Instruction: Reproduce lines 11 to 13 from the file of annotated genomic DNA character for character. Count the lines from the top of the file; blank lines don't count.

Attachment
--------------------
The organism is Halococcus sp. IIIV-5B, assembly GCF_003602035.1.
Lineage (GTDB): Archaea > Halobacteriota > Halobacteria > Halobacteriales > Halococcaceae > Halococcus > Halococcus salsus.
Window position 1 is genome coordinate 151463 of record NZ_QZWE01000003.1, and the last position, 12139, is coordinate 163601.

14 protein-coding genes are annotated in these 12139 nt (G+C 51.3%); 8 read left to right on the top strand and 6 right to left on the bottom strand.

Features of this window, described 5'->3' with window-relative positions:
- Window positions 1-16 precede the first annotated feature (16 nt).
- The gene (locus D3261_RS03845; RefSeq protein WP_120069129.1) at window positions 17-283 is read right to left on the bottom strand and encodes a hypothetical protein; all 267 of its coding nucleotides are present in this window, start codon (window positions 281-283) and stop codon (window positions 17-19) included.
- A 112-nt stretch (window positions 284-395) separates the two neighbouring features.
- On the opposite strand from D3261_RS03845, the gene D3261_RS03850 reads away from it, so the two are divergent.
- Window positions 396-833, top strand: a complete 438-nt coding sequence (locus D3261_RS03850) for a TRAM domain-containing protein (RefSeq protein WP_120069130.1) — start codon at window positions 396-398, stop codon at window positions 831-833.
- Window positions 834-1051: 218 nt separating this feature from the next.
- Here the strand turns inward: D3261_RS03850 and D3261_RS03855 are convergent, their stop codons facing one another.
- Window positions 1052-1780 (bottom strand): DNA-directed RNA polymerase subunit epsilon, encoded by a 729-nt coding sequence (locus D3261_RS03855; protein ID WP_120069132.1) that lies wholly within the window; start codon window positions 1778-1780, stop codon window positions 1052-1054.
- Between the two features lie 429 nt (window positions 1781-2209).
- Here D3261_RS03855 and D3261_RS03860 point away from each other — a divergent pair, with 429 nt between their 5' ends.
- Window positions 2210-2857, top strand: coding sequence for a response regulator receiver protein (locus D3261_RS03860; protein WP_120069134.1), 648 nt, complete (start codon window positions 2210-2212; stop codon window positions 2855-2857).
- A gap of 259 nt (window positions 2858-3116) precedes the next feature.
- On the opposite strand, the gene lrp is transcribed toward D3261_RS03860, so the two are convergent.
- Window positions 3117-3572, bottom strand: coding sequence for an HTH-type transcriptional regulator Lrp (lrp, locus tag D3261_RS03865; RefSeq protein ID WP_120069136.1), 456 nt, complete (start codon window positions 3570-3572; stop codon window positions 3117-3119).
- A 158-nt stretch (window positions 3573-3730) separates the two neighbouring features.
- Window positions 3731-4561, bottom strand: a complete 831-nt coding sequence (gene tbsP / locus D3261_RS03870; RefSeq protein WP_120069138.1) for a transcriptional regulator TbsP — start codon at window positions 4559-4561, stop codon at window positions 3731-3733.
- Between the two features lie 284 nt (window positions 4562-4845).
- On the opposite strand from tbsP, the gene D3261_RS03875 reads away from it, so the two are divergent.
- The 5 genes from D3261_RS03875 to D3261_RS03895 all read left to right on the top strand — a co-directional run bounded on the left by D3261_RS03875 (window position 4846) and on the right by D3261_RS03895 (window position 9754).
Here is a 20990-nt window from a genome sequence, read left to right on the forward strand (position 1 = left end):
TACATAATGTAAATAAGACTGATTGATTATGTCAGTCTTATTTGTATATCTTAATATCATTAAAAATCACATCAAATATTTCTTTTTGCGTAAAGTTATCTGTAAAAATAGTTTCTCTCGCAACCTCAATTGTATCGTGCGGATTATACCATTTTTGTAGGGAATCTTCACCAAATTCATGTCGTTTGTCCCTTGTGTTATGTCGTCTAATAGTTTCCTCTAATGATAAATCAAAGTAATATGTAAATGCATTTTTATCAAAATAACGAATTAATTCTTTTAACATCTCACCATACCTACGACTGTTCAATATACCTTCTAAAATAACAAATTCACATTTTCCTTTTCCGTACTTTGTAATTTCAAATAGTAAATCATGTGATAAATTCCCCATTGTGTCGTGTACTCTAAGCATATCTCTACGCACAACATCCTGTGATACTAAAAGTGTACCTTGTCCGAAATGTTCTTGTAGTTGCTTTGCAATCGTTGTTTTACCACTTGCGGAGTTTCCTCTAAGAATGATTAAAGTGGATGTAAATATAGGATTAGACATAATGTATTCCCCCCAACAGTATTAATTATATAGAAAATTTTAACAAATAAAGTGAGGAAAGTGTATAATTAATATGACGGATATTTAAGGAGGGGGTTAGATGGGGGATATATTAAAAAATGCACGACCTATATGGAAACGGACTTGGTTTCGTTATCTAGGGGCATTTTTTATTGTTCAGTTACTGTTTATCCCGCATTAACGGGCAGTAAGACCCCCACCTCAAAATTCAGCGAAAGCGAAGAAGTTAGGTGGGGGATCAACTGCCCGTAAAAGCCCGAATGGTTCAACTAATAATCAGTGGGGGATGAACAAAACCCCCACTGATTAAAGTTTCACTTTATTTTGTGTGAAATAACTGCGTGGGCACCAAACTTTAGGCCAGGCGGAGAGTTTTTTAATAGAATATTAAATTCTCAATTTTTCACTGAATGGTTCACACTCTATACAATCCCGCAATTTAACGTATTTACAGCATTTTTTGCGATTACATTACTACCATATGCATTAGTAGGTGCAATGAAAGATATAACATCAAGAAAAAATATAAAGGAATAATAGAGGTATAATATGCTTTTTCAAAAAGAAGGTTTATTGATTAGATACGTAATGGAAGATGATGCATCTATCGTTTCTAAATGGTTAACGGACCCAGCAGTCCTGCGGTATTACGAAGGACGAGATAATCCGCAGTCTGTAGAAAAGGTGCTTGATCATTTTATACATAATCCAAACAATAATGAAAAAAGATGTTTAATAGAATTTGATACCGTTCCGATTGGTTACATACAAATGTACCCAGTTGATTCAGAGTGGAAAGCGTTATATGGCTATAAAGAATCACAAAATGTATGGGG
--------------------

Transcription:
- Window positions 834-1051: 218 nt separating this feature from the next.
- Here the strand turns inward: D3261_RS03850 and D3261_RS03855 are convergent, their stop codons facing one another.
- Window positions 1052-1780 (bottom strand): DNA-directed RNA polymerase subunit epsilon, encoded by a 729-nt coding sequence (locus D3261_RS03855; protein ID WP_120069132.1) that lies wholly within the window; start codon window positions 1778-1780, stop codon window positions 1052-1054.